“Chain is delighted that our technology is supporting this industry leading network. Through this effort, we have seen firsthand that Citi and Nasdaq are pioneers, successfully leveraging breakthrough technology in order to enable world-class solutions for their clients,” said Adam Ludwin, Chain’s CEO.

This solution leverages Nasdaq and Citi’s founding membership of the IDEO CoLab in June 2015 to explore emerging technologies such as blockchain. In September of that year, both Nasdaq and Citi Ventures invested in Chain’s series B funding round with other leading financial institutions.

Media contacts:
NASDAQ: Stephanie Lowenthal, 646 441 5073 Stephanie.lowenthal@nasdaq.com
Citi: Nina Das, 212 816 9267 Nina.das@citi.com
Chain: Elizabeth Alinikoff, 415 598 0346 Elizabeth@chain.com

Nasdaq
Nasdaq (Nasdaq: NDAQ) is a leading global provider of trading, clearing, exchange technology, listing, information and public company services. Through its diverse portfolio of solutions, Nasdaq enables customers to plan, optimize and execute their business vision with confidence, using proven technologies that provide transparency and insight for navigating today’s global capital markets. As the creator of the world’s first electronic stock market, its technology powers more than 89 marketplaces in 50 countries, and 1 in 10 of the world’s securities transactions. Nasdaq is home to 3,800 total listings with a market value of $11 trillion. To learn more, visit: http://business.nasdaq.com http://business.nasdaq.com/

Cautionary Note Regarding Forward-Looking Statements
The matters described herein contain forward-looking statements that are made under the Safe Harbor provisions of the Private Securities Litigation Reform Act of 1995. These statements include, but are not limited to, statements about Nasdaq and its products and offerings. We caution that these statements are not guarantees of future performance. Actual results may differ materially from those expressed or implied in the forward-looking statements. Forward-looking statements involve a number of risks, uncertainties or other factors beyond Nasdaq’s control. These factors include, but are not limited to factors detailed in Nasdaq’s annual report on Form 10-K, and periodic reports filed with the U.S. Securities and Exchange Commission. We undertake no obligation to release revisions to any forward-looking statements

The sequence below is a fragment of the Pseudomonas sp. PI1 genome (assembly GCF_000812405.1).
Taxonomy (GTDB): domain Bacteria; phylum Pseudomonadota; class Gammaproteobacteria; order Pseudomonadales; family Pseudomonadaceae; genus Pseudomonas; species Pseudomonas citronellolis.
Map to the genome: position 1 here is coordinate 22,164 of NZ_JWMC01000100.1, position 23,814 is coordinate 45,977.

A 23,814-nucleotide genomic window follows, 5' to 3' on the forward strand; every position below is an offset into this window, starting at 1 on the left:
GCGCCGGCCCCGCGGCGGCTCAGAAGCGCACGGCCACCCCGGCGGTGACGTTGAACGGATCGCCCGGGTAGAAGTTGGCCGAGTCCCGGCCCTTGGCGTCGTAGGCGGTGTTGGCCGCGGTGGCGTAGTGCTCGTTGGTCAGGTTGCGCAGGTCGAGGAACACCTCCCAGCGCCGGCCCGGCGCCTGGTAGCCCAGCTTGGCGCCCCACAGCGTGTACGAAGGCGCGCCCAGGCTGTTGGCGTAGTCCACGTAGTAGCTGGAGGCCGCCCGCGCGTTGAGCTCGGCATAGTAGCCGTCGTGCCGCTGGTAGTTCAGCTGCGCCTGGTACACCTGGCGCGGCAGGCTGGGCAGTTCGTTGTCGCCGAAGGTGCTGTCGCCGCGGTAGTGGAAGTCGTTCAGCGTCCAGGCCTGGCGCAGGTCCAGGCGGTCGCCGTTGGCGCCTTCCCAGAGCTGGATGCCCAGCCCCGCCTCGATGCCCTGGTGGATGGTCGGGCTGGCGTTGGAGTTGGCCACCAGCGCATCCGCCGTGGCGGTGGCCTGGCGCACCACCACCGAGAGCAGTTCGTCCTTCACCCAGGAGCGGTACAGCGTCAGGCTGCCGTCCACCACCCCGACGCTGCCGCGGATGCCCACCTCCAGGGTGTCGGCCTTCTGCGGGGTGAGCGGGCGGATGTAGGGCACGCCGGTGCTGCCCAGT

Citi
Citi, the leading global bank, has approximately 200 million customer accounts and does business in more than 160 countries and jurisdictions. Citi provides consumers, corporations, governments and institutions with a broad range of financial products and services, including consumer banking and credit, corporate and investment banking, securities brokerage, transaction services, and wealth management.

Additional information may be found at www.citigroup.com | Twitter: @Citi | YouTube: www.youtube.com/citi | Blog: http://blog.citigroup.com | Facebook: www.facebook.com/citi | LinkedIn: www.linkedin.com/company/citi.

Citi Treasury and Trade Solutions (TTS) enables our clients’ success by providing an integrated suite of innovative and tailored cash management and trade finance services to multinational corporations, financial institutions and public sector organizations across the globe. Based on the foundation of the industry’s largest proprietary network with banking licenses in over 90 countries and globally integrated technology platforms, TTS continues to lead the way in offering the industry’s most comprehensive range of digitally enabled treasury, trade and liquidity management solutions.